Tour de France pro bike: Michael Woods’ stage-winning Factor Ostro Vam

All the details behind the Canadian rider’s Tour de France machine

Michael Woods made Israel-Premier Tech’s Tour de France when he took a victory on stage nine ahead on the iconic Puy de Dôme climb, catching Movistar’s Matteo Jorgenson on the final slopes to cross the line alone. His ascent of the Puy was well-measured – Woods timed his effort to perfection to ensure he still had enough left in the tank to produce that impressive final turn of speed when it really mattered. He did so aboard Factor’s Ostro Vam, a bike that is said to be the brand’s ‘everything bike’, made to go fast uphill, downhill and on the flat.

Interestingly, Factor has just released its Ostro O2 Vam, billed as “the world’s fastest climbing bike with unrivalled lightness and aero”. The brand explained that the O2 Vam had been developed in conjunction with the riders on Israel-Premier Tech, so many would have expected Woods to be riding it in this year’s Tour. His reasons for sticking to the older model aren’t clear, but it could be that he wanted to keep a bike he is familiar with and has spent more time on for comfort reasons. The Ostro Vam that Woods was riding has frame profiles derived from NACA airfoil shapes, with aggressive truncation. This can be seen clearly in the fork, for example, where Factor has placed a channel under the fork crown which is supposed to stop stagnant air stalling behind it, giving the bike additional aerodynamic advantages. The curved seatstays should also lower drag in the rear triangle.

Woods’ bike specifically had a relatively high stack height compared to some of the low, more aerodynamic positions that are often seen in today’s peloton. This is likely to increase his comfort on the long climbs that the Canadian rider excels on. The bike is painted in a plain black colour with silver decals and Mike Woods had his name sticker neatly on the top of the seat tube. The bottle cages are the super lightweight Elite T-Race Carbon bottle.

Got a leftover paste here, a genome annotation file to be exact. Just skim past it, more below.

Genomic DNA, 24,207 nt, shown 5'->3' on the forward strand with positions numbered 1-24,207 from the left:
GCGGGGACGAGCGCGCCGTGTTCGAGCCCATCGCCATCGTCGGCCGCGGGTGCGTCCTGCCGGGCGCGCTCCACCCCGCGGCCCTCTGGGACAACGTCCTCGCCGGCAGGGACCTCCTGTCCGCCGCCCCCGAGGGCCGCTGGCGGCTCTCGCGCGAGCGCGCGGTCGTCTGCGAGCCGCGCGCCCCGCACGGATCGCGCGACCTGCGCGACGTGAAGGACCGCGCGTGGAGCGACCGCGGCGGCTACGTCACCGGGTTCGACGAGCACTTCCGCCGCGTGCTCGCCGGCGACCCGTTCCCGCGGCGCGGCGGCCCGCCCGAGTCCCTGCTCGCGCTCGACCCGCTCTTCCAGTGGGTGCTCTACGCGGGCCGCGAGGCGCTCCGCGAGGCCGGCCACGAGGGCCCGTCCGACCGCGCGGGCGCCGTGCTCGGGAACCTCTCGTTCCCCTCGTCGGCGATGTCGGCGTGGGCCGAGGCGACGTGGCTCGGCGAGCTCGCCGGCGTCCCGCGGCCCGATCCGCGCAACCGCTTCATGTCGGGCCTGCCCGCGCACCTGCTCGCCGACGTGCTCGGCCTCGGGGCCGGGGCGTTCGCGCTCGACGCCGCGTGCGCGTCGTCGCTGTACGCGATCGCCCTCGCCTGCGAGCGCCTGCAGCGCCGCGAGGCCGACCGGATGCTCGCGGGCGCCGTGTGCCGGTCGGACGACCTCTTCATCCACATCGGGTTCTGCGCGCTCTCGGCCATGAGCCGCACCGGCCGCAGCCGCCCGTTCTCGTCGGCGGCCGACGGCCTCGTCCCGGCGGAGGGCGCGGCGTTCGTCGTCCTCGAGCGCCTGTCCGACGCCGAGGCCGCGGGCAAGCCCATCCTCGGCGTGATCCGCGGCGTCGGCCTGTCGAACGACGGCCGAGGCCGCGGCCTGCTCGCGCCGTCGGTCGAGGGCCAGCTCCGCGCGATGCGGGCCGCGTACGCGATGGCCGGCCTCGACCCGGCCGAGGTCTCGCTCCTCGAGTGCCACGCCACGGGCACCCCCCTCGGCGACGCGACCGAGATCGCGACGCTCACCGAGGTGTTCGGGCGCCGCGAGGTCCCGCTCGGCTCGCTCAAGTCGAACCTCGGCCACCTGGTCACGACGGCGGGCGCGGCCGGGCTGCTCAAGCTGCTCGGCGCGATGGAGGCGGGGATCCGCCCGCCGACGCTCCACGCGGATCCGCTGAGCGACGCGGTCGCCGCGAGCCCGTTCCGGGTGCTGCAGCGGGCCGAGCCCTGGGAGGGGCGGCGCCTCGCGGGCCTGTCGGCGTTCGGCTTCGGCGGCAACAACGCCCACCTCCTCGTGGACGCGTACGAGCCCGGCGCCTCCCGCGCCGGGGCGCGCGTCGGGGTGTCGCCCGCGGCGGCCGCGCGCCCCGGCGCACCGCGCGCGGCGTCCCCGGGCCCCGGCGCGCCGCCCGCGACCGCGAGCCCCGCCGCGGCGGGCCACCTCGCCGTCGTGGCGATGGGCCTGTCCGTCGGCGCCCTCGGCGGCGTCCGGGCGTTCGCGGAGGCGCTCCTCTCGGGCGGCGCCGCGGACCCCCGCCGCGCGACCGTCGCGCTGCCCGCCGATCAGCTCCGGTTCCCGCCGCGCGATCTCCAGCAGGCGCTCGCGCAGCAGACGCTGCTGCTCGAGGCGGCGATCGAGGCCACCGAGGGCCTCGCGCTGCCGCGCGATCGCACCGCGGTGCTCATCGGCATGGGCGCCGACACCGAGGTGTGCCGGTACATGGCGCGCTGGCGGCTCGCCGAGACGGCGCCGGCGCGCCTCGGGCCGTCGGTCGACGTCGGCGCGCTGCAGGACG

Woods was not using the standard seat post used by most of his teammates, instead using a Darimo T1 Loop Aero seat post, perhaps in order to save weight and also increase comfort. The brand’s website states that the seat post is made of carbon fibre using bidirectional and unidirectional fabrics to achieve the optimum combination of minimum weight and maximum of resistance. Atop the unique seat post, Woods looks to be using a Selle Italia SLR Boost Superflow Flow saddle with the brand’s Pro Team finishing kit. The number mount on the seat post is made by K3 Pro Cycling and the device on the back of the saddle is an NTT device, used for capturing rider data to provide real-time updates in partnership with Tour de France organisers, ASO.

At the front of the bike, Factor was using Black Inc’s Integrated Aero Barstem which was specifically developed for the Ostro Vam. The handlebars have an interesting, flared shape which should give riders a more aerodynamic position without compromising on handling or control when on the drops. Woods’ hoods were set parallel rather than turned in as some riders prefer – it seems like the Canadian rider has focused on weight and comfort on this bike ahead of making every aerodynamic gain. Woods also looked to be using a Hammerhead mount that is custom to fit with the Black Inc cockpit.

The wheels on Woods’ bikes were the Black Inc 28//33 wheelset which the brand describes as an all-rounder wheelset, durable enough for rough terrain, good for climbing and able to slice efficiently through the wind. They have Black Inc hubs with CeramicSpeed bearings. Woods was definitely not using sponsor correct tyres, it’s clear to see where the team has attempted to cover up the Continental Grand Prix 5000 S TR logo.

Woods Factor Ostro Vam had a FSA Powerbox K-Force Team carbon crankset with a Power2Max spider-based power meter and FSA 54/40T chainrings. This is accompanied by a Shimano Dura-Ace drivetrain and Shimano SPD-SL pedals, the Ostro Vam has a direct-mount derailleur hanger. The sticker underneath the frame is so that mechanics can see which rider's bike they are taking off the roof of the car quickly should they need to make any changes during the race. Woods' bike had a blue CeramicSpeed bottom bracket.

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